Premiere Pro 13.0 Released Today

Faster performance and smarter tools for professional video editing.

The latest update for Adobe Premiere Pro CC is available today. Premiere Pro 13.0 offers improved performance, awesome new selective color grading, polished motion graphics workflows, intelligent audio cleanup, end-to-end support for VR 180, and more. The new features are listed below. You can read a full overview, including video demos, in our Premiere Pro post for IBC 2018.

And that’s not all. All-new Premiere Rush CC was also released today — an all-in-one, cross-device video app that extends your editing platform wherever you go. Capture, edit, and share online videos from your mobile device or desktop. Open native Rush projects in Premiere Pro for additional editing power.

Premiere Rush CC is available for download now at both Adobe.com_ and via the iOS app store (Google Play Store availability coming in 2019), and is offered across a series of plans including the Premiere Pro single-app plan. Learn more_ here.

Update: 13.0.1 released on November 1, 2018. See What’s New page for details.

Updating to Premiere Pro 13.0

The Premiere Pro update is available online or directly from your Creative Cloud application.

Auto updates: Creative Cloud now supports auto updates for the Creative Cloud apps. For the video and audio apps, we do not recommend enabling this feature.

**Before you update: **check your system specifications. Software is always evolving, and system requirements change with them. Premiere Pro 13.0 requires Windows 10 v. 1703 (or higher) or macOS 10.12 or higher (10.13 recommended for Apple Metal graphics acceleration).

Best practices for updating

As with all software, we recommend saving and backing up current projects before updating.

You can create a parallel installation of Premiere Pro 13.0 alongside existing installations.

Locate Premiere Pro under Apps in the Creative Cloud desktop application and click on Update. Click on “Advanced Options” in the popup dialog. Ensure that “Remove old versions” is deselected.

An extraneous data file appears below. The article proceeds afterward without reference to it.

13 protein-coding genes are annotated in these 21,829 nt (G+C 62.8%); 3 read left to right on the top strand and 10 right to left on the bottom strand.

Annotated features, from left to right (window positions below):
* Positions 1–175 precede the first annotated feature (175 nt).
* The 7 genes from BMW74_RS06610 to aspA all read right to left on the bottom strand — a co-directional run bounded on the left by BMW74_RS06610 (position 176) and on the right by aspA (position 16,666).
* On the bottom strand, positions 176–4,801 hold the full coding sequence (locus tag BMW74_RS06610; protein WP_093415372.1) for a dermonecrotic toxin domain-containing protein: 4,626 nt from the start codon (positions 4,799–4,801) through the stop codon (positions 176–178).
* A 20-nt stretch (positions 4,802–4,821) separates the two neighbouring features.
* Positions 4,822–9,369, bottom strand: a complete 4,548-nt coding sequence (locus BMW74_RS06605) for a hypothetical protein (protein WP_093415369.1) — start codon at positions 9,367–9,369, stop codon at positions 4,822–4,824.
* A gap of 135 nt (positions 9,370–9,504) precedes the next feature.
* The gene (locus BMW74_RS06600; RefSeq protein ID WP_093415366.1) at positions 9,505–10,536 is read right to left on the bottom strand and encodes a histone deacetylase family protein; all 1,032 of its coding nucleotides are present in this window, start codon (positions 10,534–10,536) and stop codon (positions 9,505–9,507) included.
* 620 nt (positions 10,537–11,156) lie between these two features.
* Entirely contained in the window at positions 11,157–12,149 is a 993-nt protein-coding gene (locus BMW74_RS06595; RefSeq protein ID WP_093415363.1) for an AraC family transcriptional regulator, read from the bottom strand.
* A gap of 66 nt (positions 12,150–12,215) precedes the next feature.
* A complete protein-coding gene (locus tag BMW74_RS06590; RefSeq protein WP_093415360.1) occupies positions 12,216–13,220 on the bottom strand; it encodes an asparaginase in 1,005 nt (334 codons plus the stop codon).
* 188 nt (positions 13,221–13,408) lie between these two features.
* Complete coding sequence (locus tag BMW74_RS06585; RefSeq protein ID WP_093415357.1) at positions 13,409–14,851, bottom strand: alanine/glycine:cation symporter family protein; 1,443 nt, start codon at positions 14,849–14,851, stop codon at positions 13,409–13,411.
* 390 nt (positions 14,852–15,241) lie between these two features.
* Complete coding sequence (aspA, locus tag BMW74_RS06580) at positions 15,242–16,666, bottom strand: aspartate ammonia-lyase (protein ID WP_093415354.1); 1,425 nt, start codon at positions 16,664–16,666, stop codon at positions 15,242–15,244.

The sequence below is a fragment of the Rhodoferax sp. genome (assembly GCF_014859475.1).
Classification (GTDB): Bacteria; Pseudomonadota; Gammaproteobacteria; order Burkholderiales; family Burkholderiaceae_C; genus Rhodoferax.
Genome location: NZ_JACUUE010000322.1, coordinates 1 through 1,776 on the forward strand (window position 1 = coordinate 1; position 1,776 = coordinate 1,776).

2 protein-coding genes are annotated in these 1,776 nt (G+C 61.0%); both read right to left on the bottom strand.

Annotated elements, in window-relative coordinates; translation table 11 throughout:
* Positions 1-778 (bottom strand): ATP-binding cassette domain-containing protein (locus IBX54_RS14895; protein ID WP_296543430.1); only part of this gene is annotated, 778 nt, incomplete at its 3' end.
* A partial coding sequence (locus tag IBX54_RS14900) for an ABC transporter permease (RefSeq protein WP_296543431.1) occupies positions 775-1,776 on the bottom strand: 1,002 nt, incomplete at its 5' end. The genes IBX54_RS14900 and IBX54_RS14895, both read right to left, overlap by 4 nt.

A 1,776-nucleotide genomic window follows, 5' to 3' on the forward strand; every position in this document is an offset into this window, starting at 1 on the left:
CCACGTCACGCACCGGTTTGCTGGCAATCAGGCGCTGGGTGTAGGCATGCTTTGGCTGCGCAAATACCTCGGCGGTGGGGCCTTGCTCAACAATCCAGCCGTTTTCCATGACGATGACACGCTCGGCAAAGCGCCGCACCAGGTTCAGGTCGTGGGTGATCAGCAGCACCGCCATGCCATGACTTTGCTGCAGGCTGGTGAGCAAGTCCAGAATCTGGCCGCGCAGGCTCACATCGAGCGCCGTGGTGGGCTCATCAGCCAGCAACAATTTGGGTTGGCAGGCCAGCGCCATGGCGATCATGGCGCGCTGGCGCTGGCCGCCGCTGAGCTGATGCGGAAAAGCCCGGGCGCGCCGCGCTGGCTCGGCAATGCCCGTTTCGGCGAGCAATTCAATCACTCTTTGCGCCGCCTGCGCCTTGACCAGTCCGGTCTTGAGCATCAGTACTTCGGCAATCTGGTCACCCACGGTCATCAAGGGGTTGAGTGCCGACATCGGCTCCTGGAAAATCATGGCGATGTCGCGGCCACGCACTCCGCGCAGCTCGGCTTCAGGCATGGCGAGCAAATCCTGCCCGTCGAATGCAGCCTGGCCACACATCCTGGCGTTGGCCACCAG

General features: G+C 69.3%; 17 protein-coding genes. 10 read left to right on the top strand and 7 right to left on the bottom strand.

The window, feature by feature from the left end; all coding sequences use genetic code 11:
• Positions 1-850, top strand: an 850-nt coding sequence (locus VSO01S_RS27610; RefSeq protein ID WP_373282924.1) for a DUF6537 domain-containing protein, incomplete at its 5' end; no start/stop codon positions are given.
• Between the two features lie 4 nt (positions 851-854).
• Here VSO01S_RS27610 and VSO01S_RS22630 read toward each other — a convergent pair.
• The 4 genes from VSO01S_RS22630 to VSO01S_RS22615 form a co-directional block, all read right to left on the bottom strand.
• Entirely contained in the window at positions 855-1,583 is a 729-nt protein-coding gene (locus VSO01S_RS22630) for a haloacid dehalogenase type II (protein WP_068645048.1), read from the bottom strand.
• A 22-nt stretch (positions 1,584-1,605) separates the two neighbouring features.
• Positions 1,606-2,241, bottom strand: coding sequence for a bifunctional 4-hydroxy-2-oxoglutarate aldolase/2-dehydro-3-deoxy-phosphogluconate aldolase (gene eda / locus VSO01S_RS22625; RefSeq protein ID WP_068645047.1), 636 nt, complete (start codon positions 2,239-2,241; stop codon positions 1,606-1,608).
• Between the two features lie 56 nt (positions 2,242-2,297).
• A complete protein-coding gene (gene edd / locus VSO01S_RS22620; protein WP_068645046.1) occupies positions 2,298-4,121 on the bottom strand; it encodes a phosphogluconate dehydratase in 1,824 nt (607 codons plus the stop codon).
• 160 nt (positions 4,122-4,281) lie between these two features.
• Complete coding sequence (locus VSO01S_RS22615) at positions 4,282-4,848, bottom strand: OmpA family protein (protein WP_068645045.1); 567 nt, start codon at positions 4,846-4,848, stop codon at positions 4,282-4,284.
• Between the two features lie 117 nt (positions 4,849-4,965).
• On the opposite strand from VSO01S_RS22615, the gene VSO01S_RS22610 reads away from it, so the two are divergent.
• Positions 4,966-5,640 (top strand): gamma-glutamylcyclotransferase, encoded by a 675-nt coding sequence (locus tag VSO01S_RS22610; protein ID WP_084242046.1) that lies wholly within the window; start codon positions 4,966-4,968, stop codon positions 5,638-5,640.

Note: projects created or saved in Premiere Pro 13.0 aren’t backwards-compatible with previous Premiere Pro versions (e.g., version 12 releases). If you work with other editors or teams, confirm they are on version 13.0 before starting projects in Premiere Pro 13.0.

New features in Premiere Pro 13.0

Feature notes

Updates to Motion Graphics workflows

Motion Graphics templates are, by their nature, flexible, and can include as many or as few parameters as needed. That’s why new features, such as font controls, data-driven infographics, and organized customization parameters require Motion Graphics templates (.MOGRTs) authored in After Effects which include these functions. Existing MOGRTs can be updated and re-saved in After Effects to add them.

Along with these specific features, the overall workflow for Motion Graphics has been refined and performance is noticeable faster in most cases.

NEW Display Color Management

With new Display Color Management turned on, you can leave your OS color settings set to the system default and your colors will be presented correctly on-screen while working in Premiere Pro. Color information of your source files is not modified and will export correctly.

Display Color Management works for any internal monitor and for any secondary computer monitor used as part of the OS desktop, including HDMI, Display Port, DVI, and Thunderbolt connected displays.

Display Color Management does not support external monitors connected through video I/O cards using Mercury Transmit. These need to be configured outside of Premiere Pro.

Enable Display Color Management by opening Preferences > General > and check “Enable Display Color Management.” The preference is off by default since not all systems have sufficient GPU horsepower to use the feature.

NEW Selective Color Grading

Selective Color Grading provides five new curve adjustment tools. The first one, Hue vs Saturation, replaces the radial “donut” and presents the same controls as a horizontal curve line.

Use the eyedropper to select a color range in your image, or manually add adjustment points as needed to manipulate the curve. A scroll bar at the bottom of the window makes it easy to work on any part of the line (essentially, dialing around the color wheel).

Hue vs. saturation

Select a hue range and adjust the saturation level. As you drag your selection up or down, a vertical line appears and displays the saturation levels available, giving you visual guidance as you adjust.

Hue vs. hue

Select a hue range and change it to another hue — modifying a specific color range, for example, to match it or distinguish it from other colors in the image. Again, the vertical adjustment line provides a visual guide as you make the adjustment.

Hue vs. luma

Select a hue (color) range and adjust the luma (light). You could use this, for example to darken a pale blue sky and add more contrast or drama to a shot.

Luma vs. saturation

Select a luma range and adjust the saturation, for example to roll off the saturation in the highlight of a sunset and minimize clipping in the center of the sun which is overexposed.

Saturation vs. saturation

This allows you to selectively adjust saturation for a specified saturation range. Use this for fine adjustments to your image or to ensure broadcast-legal saturation levels.

Bug fixes in Premiere Pro 13.0




Workspaces and panels




Export and render